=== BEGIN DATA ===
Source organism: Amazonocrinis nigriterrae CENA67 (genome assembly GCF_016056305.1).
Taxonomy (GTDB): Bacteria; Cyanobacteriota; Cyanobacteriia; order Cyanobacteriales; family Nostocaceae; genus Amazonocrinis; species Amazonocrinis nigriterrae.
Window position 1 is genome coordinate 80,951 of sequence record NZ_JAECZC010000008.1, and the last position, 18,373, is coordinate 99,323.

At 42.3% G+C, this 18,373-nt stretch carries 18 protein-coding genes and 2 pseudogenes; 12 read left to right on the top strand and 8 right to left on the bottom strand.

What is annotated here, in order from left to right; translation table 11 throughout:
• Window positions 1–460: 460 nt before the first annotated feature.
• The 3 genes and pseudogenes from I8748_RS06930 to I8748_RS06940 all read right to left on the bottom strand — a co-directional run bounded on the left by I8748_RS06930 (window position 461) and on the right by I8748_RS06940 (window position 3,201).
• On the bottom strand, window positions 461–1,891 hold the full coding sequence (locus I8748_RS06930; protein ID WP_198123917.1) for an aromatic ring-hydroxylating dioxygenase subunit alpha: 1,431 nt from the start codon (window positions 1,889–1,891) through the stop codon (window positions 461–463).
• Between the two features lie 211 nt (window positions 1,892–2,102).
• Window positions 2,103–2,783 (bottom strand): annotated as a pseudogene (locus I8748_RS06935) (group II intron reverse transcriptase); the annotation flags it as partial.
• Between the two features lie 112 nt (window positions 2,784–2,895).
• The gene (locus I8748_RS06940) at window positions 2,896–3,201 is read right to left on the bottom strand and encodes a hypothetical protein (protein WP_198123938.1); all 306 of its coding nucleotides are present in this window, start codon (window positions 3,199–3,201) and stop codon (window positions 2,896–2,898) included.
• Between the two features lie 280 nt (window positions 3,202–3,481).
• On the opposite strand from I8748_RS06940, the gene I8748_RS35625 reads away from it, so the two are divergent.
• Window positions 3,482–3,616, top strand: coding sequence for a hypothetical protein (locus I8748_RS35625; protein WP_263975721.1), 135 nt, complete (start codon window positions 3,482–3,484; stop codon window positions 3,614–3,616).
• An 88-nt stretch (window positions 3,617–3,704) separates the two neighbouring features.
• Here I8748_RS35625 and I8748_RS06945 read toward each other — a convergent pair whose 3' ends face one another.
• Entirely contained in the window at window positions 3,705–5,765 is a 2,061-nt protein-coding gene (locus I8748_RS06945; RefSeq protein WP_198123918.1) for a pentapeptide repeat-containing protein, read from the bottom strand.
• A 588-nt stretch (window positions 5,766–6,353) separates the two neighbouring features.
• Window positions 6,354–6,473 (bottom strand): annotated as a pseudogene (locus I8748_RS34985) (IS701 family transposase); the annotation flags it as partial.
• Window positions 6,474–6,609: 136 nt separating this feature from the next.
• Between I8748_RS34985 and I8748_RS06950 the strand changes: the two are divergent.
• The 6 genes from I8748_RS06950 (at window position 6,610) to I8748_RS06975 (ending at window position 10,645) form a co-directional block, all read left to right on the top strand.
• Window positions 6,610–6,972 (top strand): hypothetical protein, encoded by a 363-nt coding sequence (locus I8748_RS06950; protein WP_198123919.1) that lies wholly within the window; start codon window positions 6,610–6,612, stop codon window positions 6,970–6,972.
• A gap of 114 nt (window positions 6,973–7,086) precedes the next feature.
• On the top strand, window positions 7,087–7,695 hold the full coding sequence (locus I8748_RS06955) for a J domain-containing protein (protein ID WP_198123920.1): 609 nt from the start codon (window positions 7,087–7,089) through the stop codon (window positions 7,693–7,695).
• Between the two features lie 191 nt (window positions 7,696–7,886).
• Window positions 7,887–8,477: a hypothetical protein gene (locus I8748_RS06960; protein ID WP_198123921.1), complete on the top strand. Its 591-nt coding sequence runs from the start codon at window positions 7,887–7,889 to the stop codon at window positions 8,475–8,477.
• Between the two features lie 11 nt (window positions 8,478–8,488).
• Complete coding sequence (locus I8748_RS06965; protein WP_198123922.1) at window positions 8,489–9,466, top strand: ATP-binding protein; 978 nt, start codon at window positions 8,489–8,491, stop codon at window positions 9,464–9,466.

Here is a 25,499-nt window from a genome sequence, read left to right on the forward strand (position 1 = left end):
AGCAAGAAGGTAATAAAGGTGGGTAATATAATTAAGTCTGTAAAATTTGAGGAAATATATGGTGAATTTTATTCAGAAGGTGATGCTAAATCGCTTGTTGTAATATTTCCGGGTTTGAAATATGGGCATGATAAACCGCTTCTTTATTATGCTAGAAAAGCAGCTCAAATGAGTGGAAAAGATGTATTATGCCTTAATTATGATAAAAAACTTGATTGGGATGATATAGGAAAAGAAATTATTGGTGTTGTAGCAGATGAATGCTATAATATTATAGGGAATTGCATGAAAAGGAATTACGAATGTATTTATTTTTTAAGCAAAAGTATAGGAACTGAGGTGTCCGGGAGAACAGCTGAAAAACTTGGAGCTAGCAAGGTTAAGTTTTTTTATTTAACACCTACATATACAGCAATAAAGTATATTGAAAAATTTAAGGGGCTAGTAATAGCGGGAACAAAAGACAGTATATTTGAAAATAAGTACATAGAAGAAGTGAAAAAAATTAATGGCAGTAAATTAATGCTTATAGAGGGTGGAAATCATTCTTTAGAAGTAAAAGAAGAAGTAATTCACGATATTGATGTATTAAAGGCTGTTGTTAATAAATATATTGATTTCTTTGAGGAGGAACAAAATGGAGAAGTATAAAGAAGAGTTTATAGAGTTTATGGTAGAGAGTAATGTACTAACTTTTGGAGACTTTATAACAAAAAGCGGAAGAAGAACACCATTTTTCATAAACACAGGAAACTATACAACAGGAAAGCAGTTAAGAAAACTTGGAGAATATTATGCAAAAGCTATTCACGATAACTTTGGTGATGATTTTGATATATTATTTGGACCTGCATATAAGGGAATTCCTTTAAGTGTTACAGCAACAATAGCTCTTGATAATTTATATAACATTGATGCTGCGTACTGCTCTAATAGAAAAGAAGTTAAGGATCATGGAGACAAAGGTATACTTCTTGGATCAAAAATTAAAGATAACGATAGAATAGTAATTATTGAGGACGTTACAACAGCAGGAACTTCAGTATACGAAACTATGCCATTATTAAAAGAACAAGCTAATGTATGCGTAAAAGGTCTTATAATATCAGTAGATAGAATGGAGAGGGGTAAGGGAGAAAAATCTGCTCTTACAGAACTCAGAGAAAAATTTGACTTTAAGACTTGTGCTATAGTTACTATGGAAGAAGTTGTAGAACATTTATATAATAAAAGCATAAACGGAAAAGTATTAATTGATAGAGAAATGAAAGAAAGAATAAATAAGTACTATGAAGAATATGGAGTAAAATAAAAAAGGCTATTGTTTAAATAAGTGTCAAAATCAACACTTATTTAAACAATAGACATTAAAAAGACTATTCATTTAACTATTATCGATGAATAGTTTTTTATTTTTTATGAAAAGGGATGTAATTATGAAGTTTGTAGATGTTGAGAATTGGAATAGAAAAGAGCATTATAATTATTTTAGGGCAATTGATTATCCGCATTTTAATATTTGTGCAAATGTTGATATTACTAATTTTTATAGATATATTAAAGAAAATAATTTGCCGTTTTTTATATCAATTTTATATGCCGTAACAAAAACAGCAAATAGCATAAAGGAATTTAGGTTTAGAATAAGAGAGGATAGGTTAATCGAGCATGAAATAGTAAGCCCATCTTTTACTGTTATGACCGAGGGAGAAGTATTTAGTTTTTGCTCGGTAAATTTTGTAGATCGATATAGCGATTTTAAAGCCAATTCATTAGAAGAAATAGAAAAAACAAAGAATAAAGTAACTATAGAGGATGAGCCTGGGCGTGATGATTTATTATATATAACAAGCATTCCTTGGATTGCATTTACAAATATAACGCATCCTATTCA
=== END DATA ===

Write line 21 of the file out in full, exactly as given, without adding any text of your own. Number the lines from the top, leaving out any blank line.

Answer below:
• Window positions 6,474–6,609: 136 nt separating this feature from the next.